1. Orgreave is irrelevant to Hillsborough. There is a fundamental right to go in peace and unmolested about your lawful occasions and at Orgreave as at Saltley the NUM - a private pressure group - was trying to undermine it.

      The ECHR also includes the right to elect your government. Just after the electiojn of '83 Scargill, one of the leaders of that private pressure group, said that he did not accept that because of the election the members of the group were stuck with a Conservative government for four years. The leadership of the group did not even follow their own semi-Stalinist rules when they tried to force the Nottinghamshire miners, who had voted not to strike, to quit their work.

      Breaking that arrogant union was not pleasant work but it was essential and it was Mrs Thatcher's greatest legacy to us all.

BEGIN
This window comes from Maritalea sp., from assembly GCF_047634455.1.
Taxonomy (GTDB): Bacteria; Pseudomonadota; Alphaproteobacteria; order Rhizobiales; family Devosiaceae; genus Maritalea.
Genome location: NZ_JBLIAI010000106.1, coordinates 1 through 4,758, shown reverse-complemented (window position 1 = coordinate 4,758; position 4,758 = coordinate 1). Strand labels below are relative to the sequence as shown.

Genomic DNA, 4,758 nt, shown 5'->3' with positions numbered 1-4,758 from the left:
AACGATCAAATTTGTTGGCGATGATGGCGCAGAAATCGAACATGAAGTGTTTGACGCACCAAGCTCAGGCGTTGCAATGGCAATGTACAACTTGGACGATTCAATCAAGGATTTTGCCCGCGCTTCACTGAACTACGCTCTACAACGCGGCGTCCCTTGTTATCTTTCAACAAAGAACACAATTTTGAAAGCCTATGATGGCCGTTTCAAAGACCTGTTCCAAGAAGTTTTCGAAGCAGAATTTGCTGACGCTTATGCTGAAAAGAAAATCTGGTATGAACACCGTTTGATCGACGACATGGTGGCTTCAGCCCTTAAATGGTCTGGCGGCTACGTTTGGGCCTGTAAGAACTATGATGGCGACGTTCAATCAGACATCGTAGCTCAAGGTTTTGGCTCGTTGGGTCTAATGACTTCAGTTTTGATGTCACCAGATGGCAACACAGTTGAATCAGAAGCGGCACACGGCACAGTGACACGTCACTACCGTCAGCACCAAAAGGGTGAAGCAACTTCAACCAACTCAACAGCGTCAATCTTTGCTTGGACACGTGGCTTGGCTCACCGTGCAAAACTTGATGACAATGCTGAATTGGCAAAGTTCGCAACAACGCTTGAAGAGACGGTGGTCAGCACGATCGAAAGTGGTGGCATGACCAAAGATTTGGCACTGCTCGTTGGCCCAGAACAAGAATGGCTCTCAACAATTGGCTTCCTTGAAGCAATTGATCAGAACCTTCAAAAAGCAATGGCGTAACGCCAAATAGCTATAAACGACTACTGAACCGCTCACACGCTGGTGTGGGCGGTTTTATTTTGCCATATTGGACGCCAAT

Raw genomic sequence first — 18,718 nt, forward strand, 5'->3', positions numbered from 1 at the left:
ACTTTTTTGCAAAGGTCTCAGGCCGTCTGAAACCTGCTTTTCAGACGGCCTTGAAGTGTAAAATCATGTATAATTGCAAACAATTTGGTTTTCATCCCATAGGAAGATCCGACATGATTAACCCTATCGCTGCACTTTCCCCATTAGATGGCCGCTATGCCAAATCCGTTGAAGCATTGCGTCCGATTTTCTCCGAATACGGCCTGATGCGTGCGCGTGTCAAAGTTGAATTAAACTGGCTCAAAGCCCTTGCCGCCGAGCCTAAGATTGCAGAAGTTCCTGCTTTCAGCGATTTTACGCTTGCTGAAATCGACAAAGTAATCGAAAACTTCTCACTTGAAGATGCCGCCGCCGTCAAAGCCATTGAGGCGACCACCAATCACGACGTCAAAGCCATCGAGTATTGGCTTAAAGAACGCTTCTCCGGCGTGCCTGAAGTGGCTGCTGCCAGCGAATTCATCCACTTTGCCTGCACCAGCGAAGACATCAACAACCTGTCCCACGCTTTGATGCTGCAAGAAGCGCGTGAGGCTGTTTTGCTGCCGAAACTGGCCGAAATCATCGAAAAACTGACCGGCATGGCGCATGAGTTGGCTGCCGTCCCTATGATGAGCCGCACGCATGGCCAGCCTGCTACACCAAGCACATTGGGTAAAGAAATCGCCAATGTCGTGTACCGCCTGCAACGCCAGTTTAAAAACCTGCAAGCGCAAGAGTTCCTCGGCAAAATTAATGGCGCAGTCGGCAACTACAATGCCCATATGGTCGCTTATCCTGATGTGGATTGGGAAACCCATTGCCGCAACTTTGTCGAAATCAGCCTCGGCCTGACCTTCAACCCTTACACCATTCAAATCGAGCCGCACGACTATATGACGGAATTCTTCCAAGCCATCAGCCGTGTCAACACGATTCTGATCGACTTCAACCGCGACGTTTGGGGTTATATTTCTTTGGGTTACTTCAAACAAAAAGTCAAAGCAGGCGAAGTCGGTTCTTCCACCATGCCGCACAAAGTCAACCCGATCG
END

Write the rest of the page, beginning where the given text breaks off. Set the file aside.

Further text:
2. Sadly no blame has been attached at all to the fans who were late, and who caused the crush. I'm sorry but this type of behaviour did not happen at Rugby, Golf, Wimbledon or any other sporting or other kind of mass spectator event bar than football. It was a very different place then! I do not however attach any blame to those who were tragically killed in this incident.

  12. The police are politically impartial. Or they should be. The fact that the Tory administration at the time wanted to stop the NUM's behaviour does not mean the police were entitled to ignore the law, which they did throughout the miner's strike.

  13. Your comment about pilots is very apt; as a pilot from a major airline said to me "In an emergency you might have ten seconds to make a decision as to what to do if something goes wrong. The subsequent enquiry has all the experts pooling their knowledge, plus the benefit of hindsight, to decide after a couple of years deliberation as to what you should have done".
    He was speaking to me about a crash enquiry which had blamed a pilot for doing the wrong thing even though he managed to crash-land the aircraft without any fatalities.